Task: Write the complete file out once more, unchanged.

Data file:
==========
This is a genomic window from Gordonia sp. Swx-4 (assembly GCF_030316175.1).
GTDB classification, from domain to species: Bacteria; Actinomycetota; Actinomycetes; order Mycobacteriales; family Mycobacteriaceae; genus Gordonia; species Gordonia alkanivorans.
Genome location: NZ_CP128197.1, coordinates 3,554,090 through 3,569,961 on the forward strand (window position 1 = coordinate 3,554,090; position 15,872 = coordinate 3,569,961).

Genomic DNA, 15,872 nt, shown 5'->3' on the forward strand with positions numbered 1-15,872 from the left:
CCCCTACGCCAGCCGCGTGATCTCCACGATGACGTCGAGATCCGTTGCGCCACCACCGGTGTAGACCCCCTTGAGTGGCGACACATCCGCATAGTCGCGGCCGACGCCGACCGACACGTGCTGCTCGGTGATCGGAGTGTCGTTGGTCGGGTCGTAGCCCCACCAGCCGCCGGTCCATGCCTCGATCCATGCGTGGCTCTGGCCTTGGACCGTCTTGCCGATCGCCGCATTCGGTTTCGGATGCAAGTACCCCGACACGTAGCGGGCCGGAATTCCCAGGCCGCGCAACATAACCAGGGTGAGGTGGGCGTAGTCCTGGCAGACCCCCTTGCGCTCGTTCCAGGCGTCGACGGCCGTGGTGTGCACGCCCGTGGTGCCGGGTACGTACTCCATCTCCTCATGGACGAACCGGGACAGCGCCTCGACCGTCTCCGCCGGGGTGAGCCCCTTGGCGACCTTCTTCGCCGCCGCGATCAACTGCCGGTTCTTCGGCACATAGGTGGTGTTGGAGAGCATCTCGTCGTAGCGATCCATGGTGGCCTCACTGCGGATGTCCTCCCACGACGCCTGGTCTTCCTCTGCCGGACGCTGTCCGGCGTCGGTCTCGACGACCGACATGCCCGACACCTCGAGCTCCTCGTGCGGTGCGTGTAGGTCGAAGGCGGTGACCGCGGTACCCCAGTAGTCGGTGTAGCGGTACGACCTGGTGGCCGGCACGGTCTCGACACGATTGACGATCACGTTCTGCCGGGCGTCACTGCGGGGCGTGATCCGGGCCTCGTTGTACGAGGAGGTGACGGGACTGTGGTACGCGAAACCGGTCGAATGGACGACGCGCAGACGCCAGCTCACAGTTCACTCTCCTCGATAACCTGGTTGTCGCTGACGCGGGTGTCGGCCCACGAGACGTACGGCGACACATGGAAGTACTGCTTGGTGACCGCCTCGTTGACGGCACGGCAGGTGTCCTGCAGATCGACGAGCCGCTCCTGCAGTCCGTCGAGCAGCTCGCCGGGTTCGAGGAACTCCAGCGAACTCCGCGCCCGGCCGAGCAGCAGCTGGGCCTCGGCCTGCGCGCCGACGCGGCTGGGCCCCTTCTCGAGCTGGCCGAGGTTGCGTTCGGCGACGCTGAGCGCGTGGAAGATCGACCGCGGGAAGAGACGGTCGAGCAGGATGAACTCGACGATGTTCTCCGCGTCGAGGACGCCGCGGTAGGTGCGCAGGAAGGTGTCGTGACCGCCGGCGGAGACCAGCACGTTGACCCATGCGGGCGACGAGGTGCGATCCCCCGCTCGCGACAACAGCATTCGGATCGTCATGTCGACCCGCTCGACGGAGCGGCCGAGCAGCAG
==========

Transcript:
This is a genomic window from Gordonia sp. Swx-4 (assembly GCF_030316175.1).
GTDB classification, from domain to species: Bacteria; Actinomycetota; Actinomycetes; order Mycobacteriales; family Mycobacteriaceae; genus Gordonia; species Gordonia alkanivorans.
Genome location: NZ_CP128197.1, coordinates 3,554,090 through 3,569,961 on the forward strand (window position 1 = coordinate 3,554,090; position 15,872 = coordinate 3,569,961).

Genomic DNA, 15,872 nt, shown 5'->3' on the forward strand with positions numbered 1-15,872 from the left:
CCCCTACGCCAGCCGCGTGATCTCCACGATGACGTCGAGATCCGTTGCGCCACCACCGGTGTAGACCCCCTTGAGTGGCGACACATCCGCATAGTCGCGGCCGACGCCGACCGACACGTGCTGCTCGGTGATCGGAGTGTCGTTGGTCGGGTCGTAGCCCCACCAGCCGCCGGTCCATGCCTCGATCCATGCGTGGCTCTGGCCTTGGACCGTCTTGCCGATCGCCGCATTCGGTTTCGGATGCAAGTACCCCGACACGTAGCGGGCCGGAATTCCCAGGCCGCGCAACATAACCAGGGTGAGGTGGGCGTAGTCCTGGCAGACCCCCTTGCGCTCGTTCCAGGCGTCGACGGCCGTGGTGTGCACGCCCGTGGTGCCGGGTACGTACTCCATCTCCTCATGGACGAACCGGGACAGCGCCTCGACCGTCTCCGCCGGGGTGAGCCCCTTGGCGACCTTCTTCGCCGCCGCGATCAACTGCCGGTTCTTCGGCACATAGGTGGTGTTGGAGAGCATCTCGTCGTAGCGATCCATGGTGGCCTCACTGCGGATGTCCTCCCACGACGCCTGGTCTTCCTCTGCCGGACGCTGTCCGGCGTCGGTCTCGACGACCGACATGCCCGACACCTCGAGCTCCTCGTGCGGTGCGTGTAGGTCGAAGGCGGTGACCGCGGTACCCCAGTAGTCGGTGTAGCGGTACGACCTGGTGGCCGGCACGGTCTCGACACGATTGACGATCACGTTCTGCCGGGCGTCACTGCGGGGCGTGATCCGGGCCTCGTTGTACGAGGAGGTGACGGGACTGTGGTACGCGAAACCGGTCGAATGGACGACGCGCAGACGCCAGCTCACAGTTCACTCTCCTCGATAACCTGGTTGTCGCTGACGCGGGTGTCGGCCCACGAGACGTACGGCGACACATGGAAGTACTGCTTGGTGACCGCCTCGTTGACGGCACGGCAGGTGTCCTGCAGATCGACGAGCCGCTCCTGCAGTCCGTCGAGCAGCTCGCCGGGTTCGAGGAACTCCAGCGAACTCCGCGCCCGGCCGAGCAGCAGCTGGGCCTCGGCCTGCGCGCCGACGCGGCTGGGCCCCTTCTCGAGCTGGCCGAGGTTGCGTTCGGCGACGCTGAGCGCGTGGAAGATCGACCGCGGGAAGAGACGGTCGAGCAGGATGAACTCGACGATGTTCTCCGCGTCGAGGACGCCGCGGTAGGTGCGCAGGAAGGTGTCGTGACCGCCGGCGGAGACCAGCACGTTGACCCATGCGGGCGACGAGGTGCGATCCCCCGCTCGCGACAACAGCATTCGGATCGTCATGTCGACCCGCTCGACGGAGCGGCCGAGCAGCAG